A heavy burden and a Word burning like a fire

Day 4, July 20 – Worms, Germany.

Hanging out with my sister and her family in Worms, Germany, is a powerful reminder of all that is involved for the Gospel to spread. As I previously indicated, Joe and Tammy Thomas and their family have been in Germany for 6 years, laboring diligently and faithfully to disciple Germans into the Christian faith.

My reading of missions history has made me aware that often the fulfillment of the Great Commission happens at an agonizingly slow pace, often with the participants making enormous sacrifices, and frequently with little evidence of success. We read of the great movements of God and may imagine that they happened with lightning speed in an exciting manner. We would like to believe that if we do all the right things and have enough faith, we will experience colossal breakthroughs in trying to reach others for Christ.

Joe and Tammy have a slightly different perspective. Their 6 years in Germany have produced some visible results, but the overall outcome of their efforts is still unknown. This work in progress demands that the Thomas family, like all who are on the front lines of the battle, walk by faith and persevere in doing what they feel called to do in spite of a lack of the kind of outcomes that they would prefer to see.

Calling. In 2006, with four children between the ages of 5 and 13, the Thomas’ moved from North Carolina to Germany. Germany is a post-Christian country occupied by native Deutsch mingled with massive numbers of immigrants from around the world. The gorgeous countryside, quaint villages, orderliness and efficiency, and economic power can easily mask the spiritual darkness and desperate need that is the Germany that God sees.

Lest I might think that taking the Gospel to a modern foreign country is glamorous and exciting, a visit to Worms has disabused me of any such false notion. Only Joe and Tammy know the full depth of disappointment, discouragement, and doubt that has assailed them in the past 6 years as they acclimated themselves to German culture, mastered the German language, cared for their family, fought financial battles, and initiated the task of building relationships with those whom God brings into their lives.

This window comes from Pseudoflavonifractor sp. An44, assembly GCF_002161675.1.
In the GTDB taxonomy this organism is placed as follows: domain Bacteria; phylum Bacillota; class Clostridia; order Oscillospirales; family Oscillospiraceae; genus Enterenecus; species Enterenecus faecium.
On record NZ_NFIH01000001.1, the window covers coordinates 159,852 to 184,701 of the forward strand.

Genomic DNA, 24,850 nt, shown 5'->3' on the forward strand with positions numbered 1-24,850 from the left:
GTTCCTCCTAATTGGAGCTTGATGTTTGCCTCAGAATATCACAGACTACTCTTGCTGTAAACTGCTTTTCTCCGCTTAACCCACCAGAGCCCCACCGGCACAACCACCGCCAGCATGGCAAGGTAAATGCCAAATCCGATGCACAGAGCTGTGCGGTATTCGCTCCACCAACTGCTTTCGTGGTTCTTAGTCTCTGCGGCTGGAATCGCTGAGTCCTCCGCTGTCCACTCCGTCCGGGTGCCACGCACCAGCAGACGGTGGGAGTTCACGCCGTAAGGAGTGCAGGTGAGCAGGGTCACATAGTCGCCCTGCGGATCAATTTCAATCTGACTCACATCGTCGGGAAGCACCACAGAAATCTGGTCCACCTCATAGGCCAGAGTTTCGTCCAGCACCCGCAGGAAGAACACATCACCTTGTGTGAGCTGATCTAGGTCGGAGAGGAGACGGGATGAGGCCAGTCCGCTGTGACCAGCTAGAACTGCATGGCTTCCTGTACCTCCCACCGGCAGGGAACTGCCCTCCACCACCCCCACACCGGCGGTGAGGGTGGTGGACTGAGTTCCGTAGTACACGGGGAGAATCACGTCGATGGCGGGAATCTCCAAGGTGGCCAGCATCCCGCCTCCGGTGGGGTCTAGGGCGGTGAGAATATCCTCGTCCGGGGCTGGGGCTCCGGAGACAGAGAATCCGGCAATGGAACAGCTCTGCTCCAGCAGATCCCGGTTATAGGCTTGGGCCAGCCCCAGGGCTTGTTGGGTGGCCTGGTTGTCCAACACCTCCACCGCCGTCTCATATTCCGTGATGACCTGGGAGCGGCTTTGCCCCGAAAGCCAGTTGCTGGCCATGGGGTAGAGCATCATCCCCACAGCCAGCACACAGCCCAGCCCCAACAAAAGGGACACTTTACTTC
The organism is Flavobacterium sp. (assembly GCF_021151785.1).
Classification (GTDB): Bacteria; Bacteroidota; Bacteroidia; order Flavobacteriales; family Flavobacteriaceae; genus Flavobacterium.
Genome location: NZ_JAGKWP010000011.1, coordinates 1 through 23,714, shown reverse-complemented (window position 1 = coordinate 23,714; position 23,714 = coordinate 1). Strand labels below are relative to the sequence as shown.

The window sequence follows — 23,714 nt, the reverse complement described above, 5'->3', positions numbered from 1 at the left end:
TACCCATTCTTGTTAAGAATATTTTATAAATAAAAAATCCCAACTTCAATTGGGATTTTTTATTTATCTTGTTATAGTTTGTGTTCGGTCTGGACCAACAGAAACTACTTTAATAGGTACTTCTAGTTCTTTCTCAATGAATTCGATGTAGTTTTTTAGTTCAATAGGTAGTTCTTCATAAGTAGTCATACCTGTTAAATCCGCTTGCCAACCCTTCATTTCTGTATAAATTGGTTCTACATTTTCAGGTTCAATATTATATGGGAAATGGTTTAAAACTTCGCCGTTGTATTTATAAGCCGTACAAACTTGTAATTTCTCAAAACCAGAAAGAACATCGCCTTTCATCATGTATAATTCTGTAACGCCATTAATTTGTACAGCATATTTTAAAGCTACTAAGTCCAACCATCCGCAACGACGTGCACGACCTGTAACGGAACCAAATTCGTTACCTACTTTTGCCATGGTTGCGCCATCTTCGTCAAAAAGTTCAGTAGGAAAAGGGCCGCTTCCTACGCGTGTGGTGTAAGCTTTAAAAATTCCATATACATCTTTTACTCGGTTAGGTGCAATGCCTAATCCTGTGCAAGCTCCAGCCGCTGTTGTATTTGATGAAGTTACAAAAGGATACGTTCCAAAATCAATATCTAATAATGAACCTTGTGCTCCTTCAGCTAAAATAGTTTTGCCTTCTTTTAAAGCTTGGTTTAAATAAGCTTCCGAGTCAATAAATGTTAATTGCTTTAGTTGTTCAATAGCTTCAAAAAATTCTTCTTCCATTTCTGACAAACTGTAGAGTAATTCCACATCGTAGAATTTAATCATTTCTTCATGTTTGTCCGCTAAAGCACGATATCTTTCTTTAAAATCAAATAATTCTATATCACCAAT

In spite of the hard road behind them and the difficulties that still lie ahead, Tammy now speaks of “being where God wants them”. I see their obvious gift of hospitality, their engaging friendliness, their adaptability to cultural quirks, their fluency in German, and their commitment to building relationships. The Thomas’ are in it “for the long haul”.

Listening to Joe and Tammy talk about their calling and vision, I am challenged again to be in it for the long haul, to run the marathon and not sprint, to look for the relationships that God gives me as opportunities for Kingdom advancement.

May all who are reading this take 90 seconds to contemplate the lyrics from a great Sara Groves song, When the Saints:

Lord I have a heavy burden of all I’ve seen and know
its more than I can handle
But your word is burning like a fire shut up in my bones
and I can’t let it go
And when I’m weary and overwrought
with so many battles left unfought

I think of Paul and Silas in the prison yard
I hear their song of freedom rising to the stars
And when the Saints go marching in
I want to be one of them

Lord it’s all that I can’t carry and cannot leave behind
it all can overwhelm me
but when I think of all who’ve gone before and lived the faithful life
their courage compels me
And when I’m weary and overwrought
with so many battles left unfought

I think of Paul and Silas in the prison yard
I hear their song of freedom rising to the stars
I see the shepherd Moses in the Pharaoh’s court
I hear his call for freedom for the people of the Lord

And when the Saints go marching in
I want to be one of them
and when the Saints go marching in
I want to be one of them

I see the long quiet walk along the Underground Railroad
I see the slave awaken to the value of her soul

I see the young missionary and the angry spear
I see his family returning with no trace of fear

I see the long hard shadows of Calcutta nights
I see the sister standing by the dying man’s side

I see the young girl huddled on the brothel floor
I see the man with a passion come and kicking down that door

I see the man of sorrow and his long troubled road
I see the world on his shoulders and my easy load

And when the Saints go marching in
I want to be one of them
and when the Saints go marching in
I want to be one of them
I want to be one of them
I want to be one of them

PRESS ON!

Dave